why are the english so special? why do they have such a strong sense of individualism (see here and here and here and here)? or are so civic-minded? why do they live in (absolute) nuclear families? why are they not clannish or tribal? why are they so nonviolent — and why did their levels of violence start to decrease so long ago? how come it was the english who pretty much invented liberal democracy?
i think a lot of these things have to do with england’s outbreeding project which began sometime in the early medieval period (see here and here), but could there have been something special about the pre-christian anglo-saxons (or danes — think the danelaw — see this comment and subsequent discussion)? were they individualistic, civic-minded, living in nuclear family groups, not clannish or tribal, nonviolent, and liberally democratic? or, perhaps, predisposed to these things in some way?
well, i can hardly answer all of those in just a blog post (and, to be honest, i don’t know the answer to most of them), but i’ll try to address a couple of them by taking a look at anglo-saxon kinship (the anglo-saxons after they got to england). i’ll be mostly working from lorraine lancaster’s two articles: Kinship in Anglo-Saxon Society I and Kinship in Anglo-Saxon Society II. from what i can make out, lancaster’s work on anglo-saxon kinship between ca. the 600s-1000s, which was published in 1958, is still considered to be the definitive one — anything i read about anglo-saxon society and/or kinship always refers back to her. so, let’s see what she had to say.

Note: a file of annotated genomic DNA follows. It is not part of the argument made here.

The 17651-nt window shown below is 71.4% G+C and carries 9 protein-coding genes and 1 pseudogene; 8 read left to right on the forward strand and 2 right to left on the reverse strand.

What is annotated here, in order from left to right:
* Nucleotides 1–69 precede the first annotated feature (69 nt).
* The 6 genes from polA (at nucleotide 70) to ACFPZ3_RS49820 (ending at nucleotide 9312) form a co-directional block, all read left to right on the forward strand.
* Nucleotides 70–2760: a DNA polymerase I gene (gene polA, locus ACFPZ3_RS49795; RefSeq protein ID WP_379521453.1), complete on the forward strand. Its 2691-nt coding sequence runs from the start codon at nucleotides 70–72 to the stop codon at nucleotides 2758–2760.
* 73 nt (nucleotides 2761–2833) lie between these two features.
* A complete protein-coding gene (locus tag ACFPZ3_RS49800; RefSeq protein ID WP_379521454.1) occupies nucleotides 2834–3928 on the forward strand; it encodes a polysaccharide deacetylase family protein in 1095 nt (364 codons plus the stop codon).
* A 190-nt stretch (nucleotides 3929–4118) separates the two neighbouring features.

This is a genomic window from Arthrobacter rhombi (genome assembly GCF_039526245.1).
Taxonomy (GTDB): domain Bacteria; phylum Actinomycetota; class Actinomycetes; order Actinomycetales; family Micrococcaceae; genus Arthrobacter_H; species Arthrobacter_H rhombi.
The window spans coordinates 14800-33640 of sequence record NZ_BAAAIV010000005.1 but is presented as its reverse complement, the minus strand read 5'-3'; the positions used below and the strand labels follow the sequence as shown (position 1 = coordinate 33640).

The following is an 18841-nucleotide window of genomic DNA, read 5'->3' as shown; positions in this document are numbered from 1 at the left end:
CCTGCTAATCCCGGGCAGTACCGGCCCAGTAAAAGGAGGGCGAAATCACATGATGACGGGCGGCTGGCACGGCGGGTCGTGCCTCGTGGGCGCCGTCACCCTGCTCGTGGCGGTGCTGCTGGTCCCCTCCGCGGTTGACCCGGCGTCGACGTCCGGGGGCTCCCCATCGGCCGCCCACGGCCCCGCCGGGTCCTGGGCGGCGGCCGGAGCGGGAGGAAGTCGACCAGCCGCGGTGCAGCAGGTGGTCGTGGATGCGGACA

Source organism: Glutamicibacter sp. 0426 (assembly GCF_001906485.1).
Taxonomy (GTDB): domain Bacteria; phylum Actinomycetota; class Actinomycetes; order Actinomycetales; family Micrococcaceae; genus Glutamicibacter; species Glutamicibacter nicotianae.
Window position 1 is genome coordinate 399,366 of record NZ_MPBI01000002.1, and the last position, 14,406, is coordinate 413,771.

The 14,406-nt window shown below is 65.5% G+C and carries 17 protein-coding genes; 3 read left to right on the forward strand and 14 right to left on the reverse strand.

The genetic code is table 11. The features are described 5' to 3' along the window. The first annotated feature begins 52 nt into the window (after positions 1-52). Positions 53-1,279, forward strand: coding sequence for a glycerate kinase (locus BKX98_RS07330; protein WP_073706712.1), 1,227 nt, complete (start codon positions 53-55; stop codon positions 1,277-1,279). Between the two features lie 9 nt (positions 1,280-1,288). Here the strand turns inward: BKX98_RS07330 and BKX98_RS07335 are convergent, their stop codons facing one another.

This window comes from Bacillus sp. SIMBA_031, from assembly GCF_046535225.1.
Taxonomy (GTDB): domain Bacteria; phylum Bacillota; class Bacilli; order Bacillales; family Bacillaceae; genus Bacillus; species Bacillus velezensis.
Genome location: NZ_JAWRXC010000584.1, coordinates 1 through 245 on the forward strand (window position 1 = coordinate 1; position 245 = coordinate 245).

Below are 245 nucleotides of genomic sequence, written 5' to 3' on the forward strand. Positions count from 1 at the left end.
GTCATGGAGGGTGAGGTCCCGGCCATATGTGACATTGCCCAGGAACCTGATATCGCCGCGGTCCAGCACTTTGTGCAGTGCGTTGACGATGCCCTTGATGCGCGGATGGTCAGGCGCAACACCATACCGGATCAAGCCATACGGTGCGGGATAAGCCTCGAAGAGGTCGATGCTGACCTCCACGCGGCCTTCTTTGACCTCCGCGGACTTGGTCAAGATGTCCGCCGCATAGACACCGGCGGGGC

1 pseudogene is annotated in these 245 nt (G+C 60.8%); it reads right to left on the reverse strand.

kinship terms for collateral kin
in this previous post, we saw how kinship terms amongst germans on the continent became less precise over the course of the middle ages. the different terms for “father’s brother” and “mother’s brother” were collapsed into a single term for “uncle.” similarly, previously existing differentiating terms for the various cousins — “father’s brother’s daughter” or “mother’s brother’s daughter” — got collapsed into just “cousin.”
there are probably a lot of good reasons for having separate, distinct terms for all your family members, but one of the most important ones (i think) is to distinguish for yourself and everybody around you who can marry whom (see also julian pitt-rivers’ “The Kith and the Kin”). so, in societies where a certain form of cousin marriage is preferred — like father’s brother’s daughter (fbd) marriage amongst the arabs (see here) or mother’s brother’s daughter (mbd) marriage traditionally amongst the chinese (see here and here) — all of the cousins get specific names (this is known as the sudanese kinship form). (check out all the names for paternal and maternal relatives in the chinese kinship system!)